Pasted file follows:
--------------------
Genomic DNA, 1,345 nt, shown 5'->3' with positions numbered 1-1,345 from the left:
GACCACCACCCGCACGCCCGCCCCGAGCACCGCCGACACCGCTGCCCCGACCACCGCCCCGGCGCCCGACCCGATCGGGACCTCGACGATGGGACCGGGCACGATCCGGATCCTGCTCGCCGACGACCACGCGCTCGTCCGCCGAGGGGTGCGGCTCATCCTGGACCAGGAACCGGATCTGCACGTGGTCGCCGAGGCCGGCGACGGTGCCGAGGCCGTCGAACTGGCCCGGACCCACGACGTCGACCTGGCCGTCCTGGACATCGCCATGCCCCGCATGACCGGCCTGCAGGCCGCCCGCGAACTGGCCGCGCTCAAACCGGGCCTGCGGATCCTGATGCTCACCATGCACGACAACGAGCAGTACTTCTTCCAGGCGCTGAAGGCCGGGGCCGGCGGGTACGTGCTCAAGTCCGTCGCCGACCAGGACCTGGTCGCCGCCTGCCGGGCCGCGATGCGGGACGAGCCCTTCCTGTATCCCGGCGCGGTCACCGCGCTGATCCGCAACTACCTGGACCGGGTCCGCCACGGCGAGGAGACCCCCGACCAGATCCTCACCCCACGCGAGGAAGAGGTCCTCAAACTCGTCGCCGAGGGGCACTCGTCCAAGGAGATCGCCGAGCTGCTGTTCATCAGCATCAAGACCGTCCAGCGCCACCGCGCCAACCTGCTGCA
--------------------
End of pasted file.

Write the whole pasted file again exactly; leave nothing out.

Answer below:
Genomic DNA, 1,345 nt, shown 5'->3' with positions numbered 1-1,345 from the left:
GACCACCACCCGCACGCCCGCCCCGAGCACCGCCGACACCGCTGCCCCGACCACCGCCCCGGCGCCCGACCCGATCGGGACCTCGACGATGGGACCGGGCACGATCCGGATCCTGCTCGCCGACGACCACGCGCTCGTCCGCCGAGGGGTGCGGCTCATCCTGGACCAGGAACCGGATCTGCACGTGGTCGCCGAGGCCGGCGACGGTGCCGAGGCCGTCGAACTGGCCCGGACCCACGACGTCGACCTGGCCGTCCTGGACATCGCCATGCCCCGCATGACCGGCCTGCAGGCCGCCCGCGAACTGGCCGCGCTCAAACCGGGCCTGCGGATCCTGATGCTCACCATGCACGACAACGAGCAGTACTTCTTCCAGGCGCTGAAGGCCGGGGCCGGCGGGTACGTGCTCAAGTCCGTCGCCGACCAGGACCTGGTCGCCGCCTGCCGGGCCGCGATGCGGGACGAGCCCTTCCTGTATCCCGGCGCGGTCACCGCGCTGATCCGCAACTACCTGGACCGGGTCCGCCACGGCGAGGAGACCCCCGACCAGATCCTCACCCCACGCGAGGAAGAGGTCCTCAAACTCGTCGCCGAGGGGCACTCGTCCAAGGAGATCGCCGAGCTGCTGTTCATCAGCATCAAGACCGTCCAGCGCCACCGCGCCAACCTGCTGCA